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One of the first questions that I’m always asking new clients is “Do you have a marketing budget? They usually just smile or go quiet.   It’s a tough question to ask early in a relationship, but it must be asked.   It’s my job to earn trust quickly, so clients understand that this question is asked with only the best of intentions in mind – to deliver the best possible return on investment in marketing with the available resources and marketing budget.

If this is the year when you want to ramp up your marketing and take growth to the next level, start with a marketing budget and a marketing plan.  You really can’t figure out one without the other.  Here are a few considerations that will help you figure out how to determine a marketing budget to support your business growth objectives.

Consider years in business and market share

For companies that are less than 5 years old, or with limited market presence, I tend to recommend a marketing budget that equates to 10-20% of your gross revenue.  It requires money to build brand awareness.  And it usually requires way more money than you think. For more established companies, the number tends to be between 5- 10%.

Consider your competitors spend

Sometimes, your marketing budget allocation is greatly impacted by your competitors’ marketing purse.   This was something I learned first hand in one of my earlier marketing jobs. I worked in a small accounting software house and had to compete against a marketing giant – Sage.

Considering your competitors’ marketing spend is necessary, regardless of whether you are an established brand or a new business. The more marketing they do, the more brand awareness that they have, the smarter you need to be with your marketing to compete with them.  You also need to be aware of new market entrants who will hit hard with new marketing to build brand awareness.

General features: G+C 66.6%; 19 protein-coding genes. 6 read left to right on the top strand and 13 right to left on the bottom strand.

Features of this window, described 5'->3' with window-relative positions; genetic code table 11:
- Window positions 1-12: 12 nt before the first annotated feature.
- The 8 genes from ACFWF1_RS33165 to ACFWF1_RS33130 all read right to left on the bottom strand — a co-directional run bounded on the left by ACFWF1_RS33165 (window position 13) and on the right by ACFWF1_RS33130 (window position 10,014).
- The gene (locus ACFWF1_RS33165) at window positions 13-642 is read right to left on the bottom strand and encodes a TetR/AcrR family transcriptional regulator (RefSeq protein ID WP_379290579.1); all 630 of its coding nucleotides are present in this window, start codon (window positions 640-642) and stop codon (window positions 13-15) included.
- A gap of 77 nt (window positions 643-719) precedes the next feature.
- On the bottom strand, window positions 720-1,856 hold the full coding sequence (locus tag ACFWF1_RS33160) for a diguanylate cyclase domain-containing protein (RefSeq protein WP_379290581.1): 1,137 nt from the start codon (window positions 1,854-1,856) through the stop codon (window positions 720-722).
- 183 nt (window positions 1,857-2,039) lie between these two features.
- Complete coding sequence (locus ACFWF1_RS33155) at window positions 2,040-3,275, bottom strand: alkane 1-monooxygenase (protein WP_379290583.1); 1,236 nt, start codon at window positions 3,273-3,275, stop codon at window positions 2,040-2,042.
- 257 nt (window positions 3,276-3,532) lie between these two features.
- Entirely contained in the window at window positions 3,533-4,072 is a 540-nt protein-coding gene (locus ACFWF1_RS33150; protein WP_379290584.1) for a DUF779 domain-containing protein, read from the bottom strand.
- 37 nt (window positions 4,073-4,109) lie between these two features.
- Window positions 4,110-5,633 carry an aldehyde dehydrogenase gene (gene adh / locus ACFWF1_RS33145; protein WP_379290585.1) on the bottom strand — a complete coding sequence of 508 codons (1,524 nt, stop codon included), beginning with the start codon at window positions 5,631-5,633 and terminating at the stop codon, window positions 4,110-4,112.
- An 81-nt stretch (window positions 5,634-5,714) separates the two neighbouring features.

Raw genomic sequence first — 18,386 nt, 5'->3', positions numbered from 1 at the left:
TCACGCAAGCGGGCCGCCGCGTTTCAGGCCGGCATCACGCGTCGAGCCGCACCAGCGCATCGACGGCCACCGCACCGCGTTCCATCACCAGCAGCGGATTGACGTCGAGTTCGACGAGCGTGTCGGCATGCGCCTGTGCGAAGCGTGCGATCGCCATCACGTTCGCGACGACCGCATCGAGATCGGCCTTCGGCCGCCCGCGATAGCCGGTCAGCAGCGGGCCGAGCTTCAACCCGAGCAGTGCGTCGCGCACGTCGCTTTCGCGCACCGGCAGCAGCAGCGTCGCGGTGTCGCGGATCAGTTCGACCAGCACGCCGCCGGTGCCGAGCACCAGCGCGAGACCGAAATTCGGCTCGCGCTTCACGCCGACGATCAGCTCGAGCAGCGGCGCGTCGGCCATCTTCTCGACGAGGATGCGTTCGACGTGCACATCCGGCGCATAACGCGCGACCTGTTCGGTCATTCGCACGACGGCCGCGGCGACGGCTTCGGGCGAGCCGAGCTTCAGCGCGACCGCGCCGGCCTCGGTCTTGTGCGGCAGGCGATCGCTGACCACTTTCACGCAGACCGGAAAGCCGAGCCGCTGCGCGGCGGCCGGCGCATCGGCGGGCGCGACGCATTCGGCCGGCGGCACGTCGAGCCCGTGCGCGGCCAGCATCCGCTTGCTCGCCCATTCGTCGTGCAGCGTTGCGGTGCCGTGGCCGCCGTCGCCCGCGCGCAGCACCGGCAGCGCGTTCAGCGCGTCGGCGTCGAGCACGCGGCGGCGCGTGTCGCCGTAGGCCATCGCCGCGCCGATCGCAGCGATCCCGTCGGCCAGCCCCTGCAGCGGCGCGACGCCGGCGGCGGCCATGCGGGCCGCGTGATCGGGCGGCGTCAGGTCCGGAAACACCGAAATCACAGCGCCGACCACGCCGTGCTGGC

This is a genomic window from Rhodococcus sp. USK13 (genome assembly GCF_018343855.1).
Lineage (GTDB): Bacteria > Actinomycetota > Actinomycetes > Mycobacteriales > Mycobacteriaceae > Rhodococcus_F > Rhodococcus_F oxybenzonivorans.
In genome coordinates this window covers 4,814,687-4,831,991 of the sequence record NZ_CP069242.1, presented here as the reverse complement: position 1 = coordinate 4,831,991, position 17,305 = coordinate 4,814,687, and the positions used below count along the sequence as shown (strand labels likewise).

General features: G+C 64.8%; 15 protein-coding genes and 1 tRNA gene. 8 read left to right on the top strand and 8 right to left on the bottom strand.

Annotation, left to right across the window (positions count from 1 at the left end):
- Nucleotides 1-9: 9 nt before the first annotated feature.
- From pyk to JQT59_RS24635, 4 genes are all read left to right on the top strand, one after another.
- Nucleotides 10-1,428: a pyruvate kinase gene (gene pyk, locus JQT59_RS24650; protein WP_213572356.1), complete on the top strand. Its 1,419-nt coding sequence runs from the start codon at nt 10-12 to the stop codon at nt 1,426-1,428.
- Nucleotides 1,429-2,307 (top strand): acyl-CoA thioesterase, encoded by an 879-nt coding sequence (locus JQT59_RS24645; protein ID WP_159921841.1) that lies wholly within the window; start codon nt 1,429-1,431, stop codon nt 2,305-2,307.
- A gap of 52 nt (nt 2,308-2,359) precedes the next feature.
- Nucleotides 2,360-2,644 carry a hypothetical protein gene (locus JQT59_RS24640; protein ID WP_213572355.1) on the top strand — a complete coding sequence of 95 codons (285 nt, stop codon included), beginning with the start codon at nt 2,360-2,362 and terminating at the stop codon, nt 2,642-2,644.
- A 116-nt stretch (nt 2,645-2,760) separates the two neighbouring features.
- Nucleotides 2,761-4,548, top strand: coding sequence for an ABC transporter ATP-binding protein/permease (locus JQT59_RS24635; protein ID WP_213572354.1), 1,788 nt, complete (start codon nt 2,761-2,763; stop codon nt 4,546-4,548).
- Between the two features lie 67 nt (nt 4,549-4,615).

Caution with Top Down budgeting

There are a few methodologies for budgeting that accountants will recommend. Top down budgeting is the first method.  They are prepared by top management and imposed on the business. In this case, the marketing department.  But a top down budget can be unrealistic because management doesn’t always gain input from the people who implement the marketing. When a business owner wants to take this approach, I help by challenging the numbers and validating the costs against the marketing plan or business objectives for revenue growth.

Incremental budgeting

This budgeting methodology involves bringing forth last year’s budget and using it as a framework for the new budget. This is an easy approach because most of the work is already done for you. All you have to do is review each aspect of your budget and adjust it accordingly for certain known factors, such as a new product launch, rebranding, new website development project or generally, for any new initiative that you’ve not spend any marketing budget on in the past.  Don’t forget to keep an eye on your competitors – maybe if you aren’t planning something new, they might be.

If you take this approach, I encourage you to review costs for your technology stack. Make sure you are leveraging your technology. And look at what is new – marketing technology is changing rapidly.  Maybe you can consolidate 3 systems with one new one.  Also, make sure costs from your outsourced providers are in check and their work delivers value, in line with your business objectives.

Zero-based or Zero-based budgeting

As the name implies, you work from the bottom calculating your potential costs and build up from there. This is a good approach for projects. For example – a new website build. Breakdown all of the cost components;  hosting, SSL certificate, development, design, content, SEO. Don’t forget to budget for ongoing maintenance – design, SEO and CRO and new systems integrations.

Budgeting is an important process that you need to get right.  Think about how your company operates and decide which methodology suit your needs the best. Review it monthly – actual against budget. When your expenditures exceed your budget, you can do several things to get back on track.  That’s another article, for another day.

If you require any assistance with how to determine your marketing budget, get in touch. We are happy to help.

About Kim Moore

Kim Moore is a Marketing Strategist at KG Moore Limited, a Colchester, UK-based agency that offers outsourced strategic marketing management services. Kim has developed her strategic thinking and marketing management capabilities over the past 20 years managing marketing functions in the IT and telecoms sector, including years at Vodafone. She is known for developing successful Partner Marketing Relationships with a number of organisations including Verizon Wireless and American Express. Connect with Kim for her infinite supply of marketing knowledge, ideas, insight and innovation.

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